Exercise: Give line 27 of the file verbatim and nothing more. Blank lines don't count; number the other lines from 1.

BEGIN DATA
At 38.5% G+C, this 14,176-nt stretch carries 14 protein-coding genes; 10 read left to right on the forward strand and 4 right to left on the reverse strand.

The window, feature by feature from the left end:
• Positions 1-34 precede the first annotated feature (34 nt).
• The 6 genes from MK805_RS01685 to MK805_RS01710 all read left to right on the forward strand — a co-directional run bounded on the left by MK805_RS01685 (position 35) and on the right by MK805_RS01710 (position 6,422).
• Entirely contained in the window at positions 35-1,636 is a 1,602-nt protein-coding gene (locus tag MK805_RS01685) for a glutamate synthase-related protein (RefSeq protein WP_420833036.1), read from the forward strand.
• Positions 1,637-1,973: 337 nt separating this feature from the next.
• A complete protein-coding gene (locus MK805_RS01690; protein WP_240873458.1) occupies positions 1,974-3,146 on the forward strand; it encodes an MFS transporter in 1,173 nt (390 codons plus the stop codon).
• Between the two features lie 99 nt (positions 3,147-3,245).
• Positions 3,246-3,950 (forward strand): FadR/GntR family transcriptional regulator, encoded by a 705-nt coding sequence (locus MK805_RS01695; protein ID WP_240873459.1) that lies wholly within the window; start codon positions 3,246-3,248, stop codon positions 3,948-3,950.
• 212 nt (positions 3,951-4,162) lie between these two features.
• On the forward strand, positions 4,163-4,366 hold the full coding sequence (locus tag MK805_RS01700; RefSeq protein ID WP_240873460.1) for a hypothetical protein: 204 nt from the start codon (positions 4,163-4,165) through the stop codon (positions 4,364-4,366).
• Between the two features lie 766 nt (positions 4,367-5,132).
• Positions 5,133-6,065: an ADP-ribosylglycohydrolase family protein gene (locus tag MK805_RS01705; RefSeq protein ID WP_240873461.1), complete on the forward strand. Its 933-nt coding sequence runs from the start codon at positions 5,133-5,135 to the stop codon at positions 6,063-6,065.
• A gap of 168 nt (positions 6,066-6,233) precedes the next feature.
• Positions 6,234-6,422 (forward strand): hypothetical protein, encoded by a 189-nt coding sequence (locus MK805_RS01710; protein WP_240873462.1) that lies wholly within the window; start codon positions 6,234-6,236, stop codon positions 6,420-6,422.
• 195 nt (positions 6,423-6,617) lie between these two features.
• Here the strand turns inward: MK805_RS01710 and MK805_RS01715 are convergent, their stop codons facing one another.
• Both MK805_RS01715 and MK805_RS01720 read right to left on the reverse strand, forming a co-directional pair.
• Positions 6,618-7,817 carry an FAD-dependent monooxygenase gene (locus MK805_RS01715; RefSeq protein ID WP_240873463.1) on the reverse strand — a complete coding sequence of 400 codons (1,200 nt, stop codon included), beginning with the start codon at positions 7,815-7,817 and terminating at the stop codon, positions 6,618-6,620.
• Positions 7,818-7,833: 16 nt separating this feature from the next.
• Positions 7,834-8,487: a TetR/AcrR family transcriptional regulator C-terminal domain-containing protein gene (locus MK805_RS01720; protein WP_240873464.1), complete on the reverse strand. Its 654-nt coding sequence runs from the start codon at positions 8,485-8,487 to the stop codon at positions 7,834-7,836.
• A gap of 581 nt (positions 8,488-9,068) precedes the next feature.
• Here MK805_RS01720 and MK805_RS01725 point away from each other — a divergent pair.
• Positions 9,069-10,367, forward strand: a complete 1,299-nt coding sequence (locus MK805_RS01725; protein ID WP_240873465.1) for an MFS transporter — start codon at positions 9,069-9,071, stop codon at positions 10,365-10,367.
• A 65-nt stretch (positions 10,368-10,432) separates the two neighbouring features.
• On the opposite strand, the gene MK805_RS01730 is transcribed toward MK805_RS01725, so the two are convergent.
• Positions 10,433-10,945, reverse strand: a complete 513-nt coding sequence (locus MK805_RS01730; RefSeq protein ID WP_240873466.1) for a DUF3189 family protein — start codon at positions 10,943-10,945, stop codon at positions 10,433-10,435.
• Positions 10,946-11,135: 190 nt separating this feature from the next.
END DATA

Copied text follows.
• Positions 10,433-10,945, reverse strand: a complete 513-nt coding sequence (locus MK805_RS01730; RefSeq protein ID WP_240873466.1) for a DUF3189 family protein — start codon at positions 10,943-10,945, stop codon at positions 10,433-10,435.